After returning from our church’s Christmas Eve service, my husband, John, and I tried to gather our twenty-eight-year-old son into the parlor so we could open gifts. Carlos continually muttered he needed to find a card he had bought for us before we opened gifts.
Wrapping paper rustled and packing materials tumbled to the floor as the three of us clamored over what we had bought or created. Extreme weather conditions had claimed most of our fruit crops and limited our income that year. John and I had selected only a few, meaningful gifts for each other.
Then Carlos handed us the envelope snatched from his father’s desk. “Remember, Dad, how you always slipped me twenty-dollars and filled up my car with gas every time I came home?” he said.
“Well, sort of.” John glanced at me. The habit had been instinctive. Didn’t most parents tuck a box of cookies into their student’s car along with a little cash?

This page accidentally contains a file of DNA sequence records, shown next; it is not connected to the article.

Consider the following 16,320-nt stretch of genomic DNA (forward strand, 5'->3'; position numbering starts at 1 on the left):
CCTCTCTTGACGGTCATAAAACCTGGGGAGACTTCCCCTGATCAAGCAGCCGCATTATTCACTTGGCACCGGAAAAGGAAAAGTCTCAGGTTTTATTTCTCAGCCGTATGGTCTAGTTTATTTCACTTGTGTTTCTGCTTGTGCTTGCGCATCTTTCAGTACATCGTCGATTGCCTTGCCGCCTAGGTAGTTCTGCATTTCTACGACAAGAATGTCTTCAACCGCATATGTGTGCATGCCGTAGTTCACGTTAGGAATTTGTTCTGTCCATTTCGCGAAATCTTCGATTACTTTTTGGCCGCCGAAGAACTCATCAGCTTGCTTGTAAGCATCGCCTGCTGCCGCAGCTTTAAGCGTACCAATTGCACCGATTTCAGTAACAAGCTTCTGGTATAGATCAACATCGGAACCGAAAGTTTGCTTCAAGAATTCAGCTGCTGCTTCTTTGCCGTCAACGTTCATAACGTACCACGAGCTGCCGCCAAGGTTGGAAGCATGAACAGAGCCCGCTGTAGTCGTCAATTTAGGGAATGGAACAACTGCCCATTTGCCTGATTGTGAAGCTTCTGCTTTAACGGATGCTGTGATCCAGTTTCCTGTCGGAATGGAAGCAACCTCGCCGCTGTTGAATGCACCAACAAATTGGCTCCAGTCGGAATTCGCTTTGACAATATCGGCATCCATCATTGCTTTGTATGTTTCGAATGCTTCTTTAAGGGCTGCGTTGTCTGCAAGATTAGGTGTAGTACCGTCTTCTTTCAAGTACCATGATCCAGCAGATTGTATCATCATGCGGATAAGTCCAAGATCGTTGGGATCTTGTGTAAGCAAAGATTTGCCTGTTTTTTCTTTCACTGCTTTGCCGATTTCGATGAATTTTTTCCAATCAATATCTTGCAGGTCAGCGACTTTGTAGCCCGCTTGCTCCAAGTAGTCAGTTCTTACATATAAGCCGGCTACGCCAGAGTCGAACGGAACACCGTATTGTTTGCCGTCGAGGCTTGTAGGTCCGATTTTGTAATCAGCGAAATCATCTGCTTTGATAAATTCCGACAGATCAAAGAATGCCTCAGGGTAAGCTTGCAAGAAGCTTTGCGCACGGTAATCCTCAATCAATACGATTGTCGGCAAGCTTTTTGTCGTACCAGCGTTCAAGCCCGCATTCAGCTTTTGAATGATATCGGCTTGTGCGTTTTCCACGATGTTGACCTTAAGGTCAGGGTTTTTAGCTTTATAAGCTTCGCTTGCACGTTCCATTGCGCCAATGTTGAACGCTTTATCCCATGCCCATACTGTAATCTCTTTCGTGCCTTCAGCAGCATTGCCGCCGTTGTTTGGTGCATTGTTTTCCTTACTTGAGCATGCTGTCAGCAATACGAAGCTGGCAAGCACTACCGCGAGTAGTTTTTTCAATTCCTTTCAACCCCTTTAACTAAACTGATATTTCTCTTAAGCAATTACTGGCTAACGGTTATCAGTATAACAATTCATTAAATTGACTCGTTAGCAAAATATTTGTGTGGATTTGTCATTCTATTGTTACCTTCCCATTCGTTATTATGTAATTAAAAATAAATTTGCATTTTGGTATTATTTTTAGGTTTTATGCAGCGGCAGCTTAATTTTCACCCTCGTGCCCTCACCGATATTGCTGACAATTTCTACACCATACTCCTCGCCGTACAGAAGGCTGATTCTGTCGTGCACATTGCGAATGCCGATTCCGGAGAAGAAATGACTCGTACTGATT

“One time you handed me a fifty-dollar bill. You guys didn’t know it, but I really needed it then. And with it being such a bad year on the farm, well …”
John opened the envelope, pulled out a fifty-dollar bill, and wiped away tears. I cried and still cry when I remember my son’s gift. Like most parents, we hope our actions reflect our love and heap blessings upon our children.
Tears gather when I ponder the numerous times Jesus has slipped me moments of grace: an unmerited gift that affirmed my talents, a granddaughter that gave her life to Him, or a glorious sunset that welcomed me while walking along Lake Michigan’s shores.
No amount of money stuffed in an envelope can repay the grace Jesus heaps on me, so, instead, I offer Him what He most desires: my heart. Accept the gift Christ offers you, and let it be the best Christmas ever.
(Photo courtesy of morguefile and cohdra.)
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